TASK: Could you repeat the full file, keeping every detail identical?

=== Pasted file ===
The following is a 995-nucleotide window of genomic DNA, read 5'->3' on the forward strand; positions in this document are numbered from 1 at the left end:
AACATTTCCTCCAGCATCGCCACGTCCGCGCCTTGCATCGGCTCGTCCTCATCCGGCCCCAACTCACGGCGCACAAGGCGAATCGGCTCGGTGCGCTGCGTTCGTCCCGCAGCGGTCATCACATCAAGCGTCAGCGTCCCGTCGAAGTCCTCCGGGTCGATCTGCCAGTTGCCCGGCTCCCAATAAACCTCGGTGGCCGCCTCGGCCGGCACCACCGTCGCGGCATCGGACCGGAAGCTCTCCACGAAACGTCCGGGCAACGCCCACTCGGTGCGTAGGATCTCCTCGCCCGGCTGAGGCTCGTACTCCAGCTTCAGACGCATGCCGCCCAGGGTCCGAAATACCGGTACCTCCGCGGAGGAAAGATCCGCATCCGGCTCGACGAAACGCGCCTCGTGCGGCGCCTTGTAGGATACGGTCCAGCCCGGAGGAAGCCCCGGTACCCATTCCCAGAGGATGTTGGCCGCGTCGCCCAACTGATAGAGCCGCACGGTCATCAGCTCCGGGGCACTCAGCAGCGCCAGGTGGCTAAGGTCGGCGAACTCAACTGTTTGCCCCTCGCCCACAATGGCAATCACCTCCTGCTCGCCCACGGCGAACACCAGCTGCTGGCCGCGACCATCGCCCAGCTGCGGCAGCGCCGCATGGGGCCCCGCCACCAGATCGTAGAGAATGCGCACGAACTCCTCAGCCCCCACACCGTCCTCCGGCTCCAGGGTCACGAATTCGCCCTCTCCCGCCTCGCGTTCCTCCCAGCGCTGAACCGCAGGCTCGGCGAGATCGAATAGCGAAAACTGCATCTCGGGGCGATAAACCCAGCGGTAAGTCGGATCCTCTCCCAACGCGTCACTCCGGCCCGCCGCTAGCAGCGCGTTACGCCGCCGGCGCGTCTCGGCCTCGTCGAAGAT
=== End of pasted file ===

The following is a 995-nucleotide window of genomic DNA, read 5'->3' on the forward strand; positions in this document are numbered from 1 at the left end:
AACATTTCCTCCAGCATCGCCACGTCCGCGCCTTGCATCGGCTCGTCCTCATCCGGCCCCAACTCACGGCGCACAAGGCGAATCGGCTCGGTGCGCTGCGTTCGTCCCGCAGCGGTCATCACATCAAGCGTCAGCGTCCCGTCGAAGTCCTCCGGGTCGATCTGCCAGTTGCCCGGCTCCCAATAAACCTCGGTGGCCGCCTCGGCCGGCACCACCGTCGCGGCATCGGACCGGAAGCTCTCCACGAAACGTCCGGGCAACGCCCACTCGGTGCGTAGGATCTCCTCGCCCGGCTGAGGCTCGTACTCCAGCTTCAGACGCATGCCGCCCAGGGTCCGAAATACCGGTACCTCCGCGGAGGAAAGATCCGCATCCGGCTCGACGAAACGCGCCTCGTGCGGCGCCTTGTAGGATACGGTCCAGCCCGGAGGAAGCCCCGGTACCCATTCCCAGAGGATGTTGGCCGCGTCGCCCAACTGATAGAGCCGCACGGTCATCAGCTCCGGGGCACTCAGCAGCGCCAGGTGGCTAAGGTCGGCGAACTCAACTGTTTGCCCCTCGCCCACAATGGCAATCACCTCCTGCTCGCCCACGGCGAACACCAGCTGCTGGCCGCGACCATCGCCCAGCTGCGGCAGCGCCGCATGGGGCCCCGCCACCAGATCGTAGAGAATGCGCACGAACTCCTCAGCCCCCACACCGTCCTCCGGCTCCAGGGTCACGAATTCGCCCTCTCCCGCCTCGCGTTCCTCCCAGCGCTGAACCGCAGGCTCGGCGAGATCGAATAGCGAAAACTGCATCTCGGGGCGATAAACCCAGCGGTAAGTCGGATCCTCTCCCAACGCGTCACTCCGGCCCGCCGCTAGCAGCGCGTTACGCCGCCGGCGCGTCTCGGCCTCGTCGAAGAT